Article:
Front and rear axles are almost the same as those of a sports kart but without brakes. The reason is that brake pads swell and wear out quickly when in contact with water. Both axles are externally attached to the keel beams of the hull with bolts. The steering is also “kart-like”; the trapeze is located outside the hull, it has two rods connected to the yoke on the steering shaft. The sealed steering shaft is like a dagger on a sailboat: a tube with a flange and support attached to the bottom, serving as a “well,” and the steering shaft rotates inside it. Its upper part, together with the steering wheel, is detachable so as not to interfere with rowing and is fastened with a bicycle “Kama” clamp.
The rear axle does not have a differential, both wheels are driving, which increases off-road capability and has little effect on maneuverability – the car, like a kart, turns almost on the spot. The torque on the axle is transmitted by a chain; to ensure its tension, the axle can move towards the stern. The axle rotates in two bearings, the housings of which are bolted to the keel beams.
The transmission or intermediate shaft receives torque from the engine through a chain drive, the driven sprocket of which can be easily replaced. The number of teeth is chosen from 13 to 25 depending on the load and road conditions. Then the torque is transmitted either to the winch coil, freely mounted on the intermediate shaft and having a removable pin for fixation, or through a seal and chain drive to the rear axle. On this intermediate shaft, there is also a brake drum that operates on the rear axle and winch.
The engine is attached to the left keel beam and is moved for chain tension along with the muffler and base. In the engine crankcase Sh-58, instead of a kickstarter shaft, a pedal shaft from the engine Sh-51 is mounted. The left connecting rod is cut off near the wedge, and a pipe is welded to the right. Thus, the kickstarter for the engine is on the right and easily starts with the left hand. The engine is converted to forced cooling. For this, it was necessary to rotate the cylinder head by 90°. Since the position of the pins did not allow doing this, I drilled holes in the cylinder jacket to Ø12 mm and bent the pins to align with the holes in the head at its new location. The head nuts should be extended, and a deflector should be attached to them with screws. The cooling fan is connected to the engine crankshaft by a belt drive and rotates on an axis attached between the cylinder head and the cylinder with two screws. The pulley is attached to the crankshaft with a hollow bolt screwed into the threaded hole in the flywheel. The drive pulley is a sealing rubber ring from the sleeves of the engine YAMZ-236. Engine control is little different from the scheme adopted for the “Pioneer” kart.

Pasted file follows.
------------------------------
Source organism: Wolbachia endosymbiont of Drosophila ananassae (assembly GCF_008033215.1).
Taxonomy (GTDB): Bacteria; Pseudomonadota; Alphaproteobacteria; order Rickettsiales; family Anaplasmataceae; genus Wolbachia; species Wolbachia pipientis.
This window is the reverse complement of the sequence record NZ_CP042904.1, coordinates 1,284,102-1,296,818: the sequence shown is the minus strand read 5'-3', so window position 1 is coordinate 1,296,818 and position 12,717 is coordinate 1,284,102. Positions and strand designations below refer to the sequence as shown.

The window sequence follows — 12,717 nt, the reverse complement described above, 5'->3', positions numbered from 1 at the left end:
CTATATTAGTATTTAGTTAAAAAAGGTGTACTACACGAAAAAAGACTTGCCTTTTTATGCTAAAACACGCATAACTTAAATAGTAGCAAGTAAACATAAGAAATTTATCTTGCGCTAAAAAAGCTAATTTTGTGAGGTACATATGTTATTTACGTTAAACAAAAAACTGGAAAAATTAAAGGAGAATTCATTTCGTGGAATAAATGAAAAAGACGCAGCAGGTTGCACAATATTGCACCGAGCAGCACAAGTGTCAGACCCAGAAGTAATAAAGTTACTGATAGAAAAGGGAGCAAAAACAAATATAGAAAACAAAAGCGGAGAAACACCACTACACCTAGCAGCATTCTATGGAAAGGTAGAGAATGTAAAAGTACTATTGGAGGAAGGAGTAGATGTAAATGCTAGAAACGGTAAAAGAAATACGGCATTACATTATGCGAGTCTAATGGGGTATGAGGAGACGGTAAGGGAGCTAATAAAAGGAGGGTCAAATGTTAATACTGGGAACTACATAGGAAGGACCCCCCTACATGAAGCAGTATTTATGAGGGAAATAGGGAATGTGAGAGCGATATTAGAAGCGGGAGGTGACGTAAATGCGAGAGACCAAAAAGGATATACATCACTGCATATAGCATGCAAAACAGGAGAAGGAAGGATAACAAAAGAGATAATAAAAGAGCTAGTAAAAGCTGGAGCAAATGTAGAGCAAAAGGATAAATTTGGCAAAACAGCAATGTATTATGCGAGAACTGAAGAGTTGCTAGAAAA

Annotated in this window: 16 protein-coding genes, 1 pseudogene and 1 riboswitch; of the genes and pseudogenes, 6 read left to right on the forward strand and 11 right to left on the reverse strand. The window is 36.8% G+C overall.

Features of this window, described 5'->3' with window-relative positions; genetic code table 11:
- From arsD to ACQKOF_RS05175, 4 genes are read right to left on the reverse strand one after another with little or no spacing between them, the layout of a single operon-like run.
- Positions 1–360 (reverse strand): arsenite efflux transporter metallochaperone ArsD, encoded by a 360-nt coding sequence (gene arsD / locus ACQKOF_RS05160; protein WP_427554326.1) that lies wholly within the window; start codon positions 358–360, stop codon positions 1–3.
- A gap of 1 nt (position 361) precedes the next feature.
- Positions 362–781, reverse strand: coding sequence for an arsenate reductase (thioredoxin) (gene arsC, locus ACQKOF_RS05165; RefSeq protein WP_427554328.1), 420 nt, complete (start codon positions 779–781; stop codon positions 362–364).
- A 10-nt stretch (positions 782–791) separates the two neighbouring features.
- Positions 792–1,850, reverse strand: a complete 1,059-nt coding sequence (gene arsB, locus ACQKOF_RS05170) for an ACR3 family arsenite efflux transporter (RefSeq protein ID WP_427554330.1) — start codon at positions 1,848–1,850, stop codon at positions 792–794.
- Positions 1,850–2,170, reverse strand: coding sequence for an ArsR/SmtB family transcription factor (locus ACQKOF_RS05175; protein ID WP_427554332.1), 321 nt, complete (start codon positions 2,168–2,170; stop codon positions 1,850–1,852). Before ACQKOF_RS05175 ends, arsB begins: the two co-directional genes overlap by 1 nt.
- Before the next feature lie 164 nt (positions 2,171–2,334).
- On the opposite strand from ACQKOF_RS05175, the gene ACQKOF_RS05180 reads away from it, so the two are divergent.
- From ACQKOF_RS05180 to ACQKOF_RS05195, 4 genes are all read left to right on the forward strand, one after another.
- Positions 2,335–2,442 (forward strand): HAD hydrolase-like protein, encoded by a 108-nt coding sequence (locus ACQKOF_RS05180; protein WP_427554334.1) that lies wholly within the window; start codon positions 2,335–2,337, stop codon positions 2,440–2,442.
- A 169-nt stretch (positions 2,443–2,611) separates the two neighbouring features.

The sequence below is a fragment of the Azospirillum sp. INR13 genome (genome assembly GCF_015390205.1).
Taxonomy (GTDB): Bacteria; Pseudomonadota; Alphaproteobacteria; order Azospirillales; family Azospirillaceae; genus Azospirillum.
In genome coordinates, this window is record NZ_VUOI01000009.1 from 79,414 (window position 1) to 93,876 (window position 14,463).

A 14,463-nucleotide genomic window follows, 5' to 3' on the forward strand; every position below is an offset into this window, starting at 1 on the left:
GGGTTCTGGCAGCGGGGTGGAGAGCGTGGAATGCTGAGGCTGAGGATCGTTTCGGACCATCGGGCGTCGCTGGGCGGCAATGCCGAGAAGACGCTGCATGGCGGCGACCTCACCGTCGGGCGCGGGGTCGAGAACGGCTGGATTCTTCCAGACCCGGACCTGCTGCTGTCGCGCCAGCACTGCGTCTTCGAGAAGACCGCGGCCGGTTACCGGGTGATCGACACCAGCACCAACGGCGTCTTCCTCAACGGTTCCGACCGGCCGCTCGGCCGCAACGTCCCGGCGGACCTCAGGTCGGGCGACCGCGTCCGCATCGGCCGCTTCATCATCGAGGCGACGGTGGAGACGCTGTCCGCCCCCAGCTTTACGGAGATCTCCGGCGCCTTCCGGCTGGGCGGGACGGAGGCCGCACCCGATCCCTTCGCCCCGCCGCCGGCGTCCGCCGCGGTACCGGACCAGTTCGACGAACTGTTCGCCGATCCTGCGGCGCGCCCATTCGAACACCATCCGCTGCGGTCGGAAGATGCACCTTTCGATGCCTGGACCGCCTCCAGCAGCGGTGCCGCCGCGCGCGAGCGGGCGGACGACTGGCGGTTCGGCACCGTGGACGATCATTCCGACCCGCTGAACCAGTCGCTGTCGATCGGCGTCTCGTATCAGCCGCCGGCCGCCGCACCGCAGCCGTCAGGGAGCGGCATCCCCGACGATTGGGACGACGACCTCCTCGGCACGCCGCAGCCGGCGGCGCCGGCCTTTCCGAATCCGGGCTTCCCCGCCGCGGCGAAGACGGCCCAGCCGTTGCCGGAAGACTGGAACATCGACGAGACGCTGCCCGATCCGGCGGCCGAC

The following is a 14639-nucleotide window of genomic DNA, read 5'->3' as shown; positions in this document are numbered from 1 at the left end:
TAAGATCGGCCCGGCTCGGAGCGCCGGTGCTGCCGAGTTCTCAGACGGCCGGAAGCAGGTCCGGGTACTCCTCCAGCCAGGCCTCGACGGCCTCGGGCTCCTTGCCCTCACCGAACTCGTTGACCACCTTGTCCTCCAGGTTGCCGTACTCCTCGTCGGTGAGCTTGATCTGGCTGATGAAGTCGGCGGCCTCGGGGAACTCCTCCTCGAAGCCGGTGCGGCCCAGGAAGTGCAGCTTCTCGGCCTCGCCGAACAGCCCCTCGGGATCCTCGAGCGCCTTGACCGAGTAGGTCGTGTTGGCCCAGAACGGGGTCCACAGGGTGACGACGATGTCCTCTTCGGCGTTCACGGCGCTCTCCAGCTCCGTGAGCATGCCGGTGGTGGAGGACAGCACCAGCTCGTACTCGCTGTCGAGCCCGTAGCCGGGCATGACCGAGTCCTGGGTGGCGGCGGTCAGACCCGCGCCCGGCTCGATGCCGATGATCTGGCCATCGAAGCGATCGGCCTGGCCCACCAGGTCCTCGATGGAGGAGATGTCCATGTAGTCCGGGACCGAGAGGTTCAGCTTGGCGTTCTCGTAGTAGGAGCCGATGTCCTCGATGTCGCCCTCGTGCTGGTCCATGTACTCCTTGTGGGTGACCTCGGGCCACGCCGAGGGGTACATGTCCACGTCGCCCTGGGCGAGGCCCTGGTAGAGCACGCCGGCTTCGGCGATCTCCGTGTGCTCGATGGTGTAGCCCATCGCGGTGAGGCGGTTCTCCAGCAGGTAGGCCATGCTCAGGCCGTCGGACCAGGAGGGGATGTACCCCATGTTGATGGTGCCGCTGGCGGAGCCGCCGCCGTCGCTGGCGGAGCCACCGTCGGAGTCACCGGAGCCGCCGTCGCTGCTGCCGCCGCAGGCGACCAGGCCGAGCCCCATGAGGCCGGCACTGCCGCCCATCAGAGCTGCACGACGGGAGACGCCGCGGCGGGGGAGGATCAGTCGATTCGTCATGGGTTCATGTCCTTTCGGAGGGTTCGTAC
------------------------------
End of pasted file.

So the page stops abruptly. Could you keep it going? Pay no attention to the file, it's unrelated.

The seat and awning frame are made from folding bed parts. The awning can be rolled up from three sides, and the openings are fastened with “zippers.” The windshield can be folded down onto the hood when needed.
The car is equipped with front and rear turn signals, brake lights, and clearance lights. All lighting devices, including low beam headlights and a searchlight, are taken from bicycles and mopeds. A sound signal is also provided.
The amphibian turned out to be quite reliable and convenient. During the season, it covered about 2,000 km on the roads and rivers of the Yaroslavl region. There were no breakdowns. However, there were difficulties with the very capricious engine.
Wherever the car ended up, it caused sincere delight, surprise, and, I won’t hide it, envy. I had “troubles” with traffic police officers who often stopped me – usually out of curiosity. After all, a vehicle with an engine displacement of less than 50 cm³ and a speed below 40 km/h is considered a moped or a motorized bicycle according to the rules, and therefore it is not subject to registration, and you can ride it without a driver’s license.
Unfortunately, the amphibian lasted only one season. Created as an experimental platform, it was still a convenient and reliable means of transportation, and most importantly, it infected me with a passion for further creativity. Now I have set myself a new task – to make a new amphibian based on it, but already a two-seater and with a more powerful engine. Calculations and drawings are halfway done. I would like to correspond with other DIY enthusiasts engaged in similar work. Knowing the experience of colleagues in this hobby makes it easier to continue the work.
My address: 150052, Yaroslavl, Dzerzhinsky Avenue, 29/71, apartment 62.
TECHNICAL CHARACTERISTICS OF THE AMPHIBIAN
Number of seats – 1
Vehicle weight, kg – 80
Gross vehicle weight, kg – 200
Overall dimensions, mm:
length – 2000
width – 1000
height – 1200
Wheelbase, mm – 1050
Ground clearance with wheels, mm – 300
Speed on land, km/h – 30
Speed on water, km/h – 3
Fuel consumption, l/100 km – 4
Winch force, kgf – 250
Maximum angle of ascent from a standstill – 20°
Engine – Sh-58
Power, hp – 2
Cooling – air
A. Natarov, amateur designer